HomeForumShopResourcesEvents
 
 

The Lowland Jig

Easy as 1 2 3

The terms 'Jig' and 'Reel' have been part of Scottish pipe music since at least 1760. Pipers are familiar with the time signatures of 6/8 and 9/8, and can be fairly confident about how to interpret them. However, anyone who have looked at 17th century manuscripts, or perhaps at Playford's 'Dancing Master' publications, will be aware that these time signatures do not appear until late in the 17th century, and their use was not common until the 18th.

During the major part of the 17th century there were only three time signatures in common use in Scottish manuscripts - Common time (C) and 'Cut time' will be familiar to pipers for tunes in 2/2 or 4/4. Everything else in 17th century manuscripts comes with one time signature, a simple '3'. [The matter is not really as simple as this; these sources frequently display inconsistencies in uasge - as someone said  'at first sight the matter appears complex; further examination however, reveals it to be incomprehensible']

A source such as the Balcarres Lute Book [1695-1700] has around a third of its contents marked with the '3' time signature. How should we go about interpreting this, and more to the point, how were these tunes notated when they were written down in the 18th century using more familiar symbols? I've battled on a number of occasions with the more obscure aspects of this subject, without ever feeling I had trully understood it; if it appeals to you you might start with the wikipedia entry on the subject. What I'm attempting here is to outline the various musical forms that I have identified that come with this 3 time signature, and to explore how these forms might have become obscured when notation conventions changed, until we find ourselves left now with the 'jig' and the 'waltz' and the 3/2 hornpipe' and little else.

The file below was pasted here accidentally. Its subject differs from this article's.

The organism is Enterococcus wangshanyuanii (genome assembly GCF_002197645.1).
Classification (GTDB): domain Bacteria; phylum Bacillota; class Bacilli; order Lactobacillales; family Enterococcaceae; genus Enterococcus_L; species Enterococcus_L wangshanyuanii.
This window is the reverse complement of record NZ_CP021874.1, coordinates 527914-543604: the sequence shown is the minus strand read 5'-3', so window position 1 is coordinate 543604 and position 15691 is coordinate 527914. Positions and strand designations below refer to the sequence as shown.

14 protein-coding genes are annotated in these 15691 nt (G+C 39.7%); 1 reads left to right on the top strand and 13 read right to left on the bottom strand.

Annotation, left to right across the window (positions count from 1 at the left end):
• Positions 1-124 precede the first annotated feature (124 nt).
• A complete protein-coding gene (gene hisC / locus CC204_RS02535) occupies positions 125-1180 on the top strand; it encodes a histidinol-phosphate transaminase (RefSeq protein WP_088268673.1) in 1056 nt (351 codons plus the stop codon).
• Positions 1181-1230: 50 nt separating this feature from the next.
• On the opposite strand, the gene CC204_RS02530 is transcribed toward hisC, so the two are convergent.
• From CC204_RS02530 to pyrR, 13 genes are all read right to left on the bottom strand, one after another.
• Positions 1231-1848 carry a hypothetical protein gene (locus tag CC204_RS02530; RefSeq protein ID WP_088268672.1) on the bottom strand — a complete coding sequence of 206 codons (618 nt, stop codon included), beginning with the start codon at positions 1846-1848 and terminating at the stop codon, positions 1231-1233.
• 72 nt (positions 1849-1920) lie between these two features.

You might expect the '3' symbol to indicate three beats in a bar, but in fact 'it ain't necessarily so'. alternatively, you might expect it to represent the 'triple' division of each beat; again, not so. This is well demonstrated by the tune from the Blacarres MS that I discussed in the 'Lowland Mazurka' post. There are two versions of this tune in the manuscript, one with three beats in the bar (the conventional mazurka notation) and the other with half as many bars, each with 6 beats in.

Rothes Rant in 6-4

Rothes Rant {Balcarres Lute Book #65]

It is interesting to compare this with the preceding tune in the manuscript ''Come Hither My Boonny Bird Chuck'; this is strain 2:

Come Hither

Now this second tune looks like a pretty standard 'single jig', or at least it would if we altered the note values and wrote it in 6/8, although its final cadence is more 17th century than 21st.

What about this tune, from George Bowie's 1705 manuscript?

Though there are still essentially two beats in the bar here, the way they are divided up by the quaver groups implies to me that we must count all three sub-divisions of each beat, so that we get a dird that goes 123-123|123-123|. This on the face of it is the same dird we might apply to the first tune here, The Rothes Rant, until we get to that strain of the tune that is essentially a mazurka and insists on stressing the dotted first of the three, 1&23 1&23|.

So we already have three different ways of interpreting the dird of what on the face of it are all '6/4' tunes. Of these the most important to the interpretation of the Lowland 'Jig', it seems to me, is this last one, since it applies to so much of the core repertoire - including Blanche of Middlebie...